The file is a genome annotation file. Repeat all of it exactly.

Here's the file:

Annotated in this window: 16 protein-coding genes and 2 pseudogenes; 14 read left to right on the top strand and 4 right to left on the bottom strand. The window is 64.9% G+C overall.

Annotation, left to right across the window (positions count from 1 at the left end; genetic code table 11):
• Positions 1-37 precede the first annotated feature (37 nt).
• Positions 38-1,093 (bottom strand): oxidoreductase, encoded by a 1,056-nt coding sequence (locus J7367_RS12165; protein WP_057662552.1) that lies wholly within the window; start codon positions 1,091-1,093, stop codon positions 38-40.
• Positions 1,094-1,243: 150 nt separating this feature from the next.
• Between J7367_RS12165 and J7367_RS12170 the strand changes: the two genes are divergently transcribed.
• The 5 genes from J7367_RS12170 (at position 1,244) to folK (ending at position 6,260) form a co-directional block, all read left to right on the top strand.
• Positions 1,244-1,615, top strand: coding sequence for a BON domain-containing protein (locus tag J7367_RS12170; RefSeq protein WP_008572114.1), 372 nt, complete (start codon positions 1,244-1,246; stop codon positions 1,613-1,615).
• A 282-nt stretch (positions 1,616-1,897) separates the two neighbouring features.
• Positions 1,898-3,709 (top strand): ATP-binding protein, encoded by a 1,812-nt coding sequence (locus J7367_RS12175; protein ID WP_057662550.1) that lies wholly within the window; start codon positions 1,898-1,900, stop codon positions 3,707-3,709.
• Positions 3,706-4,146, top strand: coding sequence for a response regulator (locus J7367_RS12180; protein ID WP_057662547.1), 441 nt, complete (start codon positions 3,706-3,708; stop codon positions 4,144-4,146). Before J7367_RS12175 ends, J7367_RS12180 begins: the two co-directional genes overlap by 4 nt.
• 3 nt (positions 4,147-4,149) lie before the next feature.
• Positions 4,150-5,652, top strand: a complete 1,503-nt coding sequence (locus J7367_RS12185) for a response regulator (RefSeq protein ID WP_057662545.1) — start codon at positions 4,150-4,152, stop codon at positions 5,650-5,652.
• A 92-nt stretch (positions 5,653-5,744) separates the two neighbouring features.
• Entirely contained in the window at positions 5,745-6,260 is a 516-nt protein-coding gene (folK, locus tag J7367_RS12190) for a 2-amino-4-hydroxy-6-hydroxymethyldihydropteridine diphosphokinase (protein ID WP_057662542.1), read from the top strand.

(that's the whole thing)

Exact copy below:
Annotated in this window: 16 protein-coding genes and 2 pseudogenes; 14 read left to right on the top strand and 4 right to left on the bottom strand. The window is 64.9% G+C overall.

Annotation, left to right across the window (positions count from 1 at the left end; genetic code table 11):
• Positions 1-37 precede the first annotated feature (37 nt).
• Positions 38-1,093 (bottom strand): oxidoreductase, encoded by a 1,056-nt coding sequence (locus J7367_RS12165; protein WP_057662552.1) that lies wholly within the window; start codon positions 1,091-1,093, stop codon positions 38-40.
• Positions 1,094-1,243: 150 nt separating this feature from the next.
• Between J7367_RS12165 and J7367_RS12170 the strand changes: the two genes are divergently transcribed.
• The 5 genes from J7367_RS12170 (at position 1,244) to folK (ending at position 6,260) form a co-directional block, all read left to right on the top strand.
• Positions 1,244-1,615, top strand: coding sequence for a BON domain-containing protein (locus tag J7367_RS12170; RefSeq protein WP_008572114.1), 372 nt, complete (start codon positions 1,244-1,246; stop codon positions 1,613-1,615).
• A 282-nt stretch (positions 1,616-1,897) separates the two neighbouring features.
• Positions 1,898-3,709 (top strand): ATP-binding protein, encoded by a 1,812-nt coding sequence (locus J7367_RS12175; protein ID WP_057662550.1) that lies wholly within the window; start codon positions 1,898-1,900, stop codon positions 3,707-3,709.
• Positions 3,706-4,146, top strand: coding sequence for a response regulator (locus J7367_RS12180; protein ID WP_057662547.1), 441 nt, complete (start codon positions 3,706-3,708; stop codon positions 4,144-4,146). Before J7367_RS12175 ends, J7367_RS12180 begins: the two co-directional genes overlap by 4 nt.
• 3 nt (positions 4,147-4,149) lie before the next feature.
• Positions 4,150-5,652, top strand: a complete 1,503-nt coding sequence (locus J7367_RS12185) for a response regulator (RefSeq protein ID WP_057662545.1) — start codon at positions 4,150-4,152, stop codon at positions 5,650-5,652.
• A 92-nt stretch (positions 5,653-5,744) separates the two neighbouring features.
• Entirely contained in the window at positions 5,745-6,260 is a 516-nt protein-coding gene (folK, locus tag J7367_RS12190) for a 2-amino-4-hydroxy-6-hydroxymethyldihydropteridine diphosphokinase (protein ID WP_057662542.1), read from the top strand.